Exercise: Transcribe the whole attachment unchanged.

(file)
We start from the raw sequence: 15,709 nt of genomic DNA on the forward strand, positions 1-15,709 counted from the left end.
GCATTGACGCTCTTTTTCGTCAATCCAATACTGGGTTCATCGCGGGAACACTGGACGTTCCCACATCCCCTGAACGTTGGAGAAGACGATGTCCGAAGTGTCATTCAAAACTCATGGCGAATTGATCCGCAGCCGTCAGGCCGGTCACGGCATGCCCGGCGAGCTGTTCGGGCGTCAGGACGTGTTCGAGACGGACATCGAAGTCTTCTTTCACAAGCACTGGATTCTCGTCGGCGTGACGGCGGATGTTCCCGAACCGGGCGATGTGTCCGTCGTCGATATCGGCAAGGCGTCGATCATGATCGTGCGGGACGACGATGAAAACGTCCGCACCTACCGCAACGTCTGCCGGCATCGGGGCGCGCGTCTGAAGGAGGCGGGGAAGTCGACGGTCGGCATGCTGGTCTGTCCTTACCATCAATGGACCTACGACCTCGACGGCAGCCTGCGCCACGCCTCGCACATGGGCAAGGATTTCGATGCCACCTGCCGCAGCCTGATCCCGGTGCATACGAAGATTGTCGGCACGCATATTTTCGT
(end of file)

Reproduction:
We start from the raw sequence: 15,709 nt of genomic DNA on the forward strand, positions 1-15,709 counted from the left end.
GCATTGACGCTCTTTTTCGTCAATCCAATACTGGGTTCATCGCGGGAACACTGGACGTTCCCACATCCCCTGAACGTTGGAGAAGACGATGTCCGAAGTGTCATTCAAAACTCATGGCGAATTGATCCGCAGCCGTCAGGCCGGTCACGGCATGCCCGGCGAGCTGTTCGGGCGTCAGGACGTGTTCGAGACGGACATCGAAGTCTTCTTTCACAAGCACTGGATTCTCGTCGGCGTGACGGCGGATGTTCCCGAACCGGGCGATGTGTCCGTCGTCGATATCGGCAAGGCGTCGATCATGATCGTGCGGGACGACGATGAAAACGTCCGCACCTACCGCAACGTCTGCCGGCATCGGGGCGCGCGTCTGAAGGAGGCGGGGAAGTCGACGGTCGGCATGCTGGTCTGTCCTTACCATCAATGGACCTACGACCTCGACGGCAGCCTGCGCCACGCCTCGCACATGGGCAAGGATTTCGATGCCACCTGCCGCAGCCTGATCCCGGTGCATACGAAGATTGTCGGCACGCATATTTTCGT